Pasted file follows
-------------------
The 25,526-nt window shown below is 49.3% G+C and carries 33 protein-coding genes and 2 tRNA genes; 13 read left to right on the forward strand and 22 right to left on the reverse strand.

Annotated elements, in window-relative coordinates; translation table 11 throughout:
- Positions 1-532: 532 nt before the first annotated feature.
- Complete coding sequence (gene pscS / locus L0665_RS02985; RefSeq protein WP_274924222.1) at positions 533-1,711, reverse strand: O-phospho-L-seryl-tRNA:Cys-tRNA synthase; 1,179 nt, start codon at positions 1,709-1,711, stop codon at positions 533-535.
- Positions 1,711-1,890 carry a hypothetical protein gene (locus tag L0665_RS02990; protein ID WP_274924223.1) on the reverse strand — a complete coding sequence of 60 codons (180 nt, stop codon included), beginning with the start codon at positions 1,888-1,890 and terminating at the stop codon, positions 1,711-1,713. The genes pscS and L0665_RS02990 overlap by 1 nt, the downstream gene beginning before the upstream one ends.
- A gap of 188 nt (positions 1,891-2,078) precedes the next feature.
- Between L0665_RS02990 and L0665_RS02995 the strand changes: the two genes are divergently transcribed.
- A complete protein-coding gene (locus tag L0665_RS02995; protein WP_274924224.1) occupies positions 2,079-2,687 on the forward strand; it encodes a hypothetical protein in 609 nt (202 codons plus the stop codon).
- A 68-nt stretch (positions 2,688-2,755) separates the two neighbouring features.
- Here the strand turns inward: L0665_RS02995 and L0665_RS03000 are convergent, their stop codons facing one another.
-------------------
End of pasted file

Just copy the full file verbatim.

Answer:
The 25,526-nt window shown below is 49.3% G+C and carries 33 protein-coding genes and 2 tRNA genes; 13 read left to right on the forward strand and 22 right to left on the reverse strand.

Annotated elements, in window-relative coordinates; translation table 11 throughout:
- Positions 1-532: 532 nt before the first annotated feature.
- Complete coding sequence (gene pscS / locus L0665_RS02985; RefSeq protein WP_274924222.1) at positions 533-1,711, reverse strand: O-phospho-L-seryl-tRNA:Cys-tRNA synthase; 1,179 nt, start codon at positions 1,709-1,711, stop codon at positions 533-535.
- Positions 1,711-1,890 carry a hypothetical protein gene (locus tag L0665_RS02990; protein ID WP_274924223.1) on the reverse strand — a complete coding sequence of 60 codons (180 nt, stop codon included), beginning with the start codon at positions 1,888-1,890 and terminating at the stop codon, positions 1,711-1,713. The genes pscS and L0665_RS02990 overlap by 1 nt, the downstream gene beginning before the upstream one ends.
- A gap of 188 nt (positions 1,891-2,078) precedes the next feature.
- Between L0665_RS02990 and L0665_RS02995 the strand changes: the two genes are divergently transcribed.
- A complete protein-coding gene (locus tag L0665_RS02995; protein WP_274924224.1) occupies positions 2,079-2,687 on the forward strand; it encodes a hypothetical protein in 609 nt (202 codons plus the stop codon).
- A 68-nt stretch (positions 2,688-2,755) separates the two neighbouring features.
- Here the strand turns inward: L0665_RS02995 and L0665_RS03000 are convergent, their stop codons facing one another.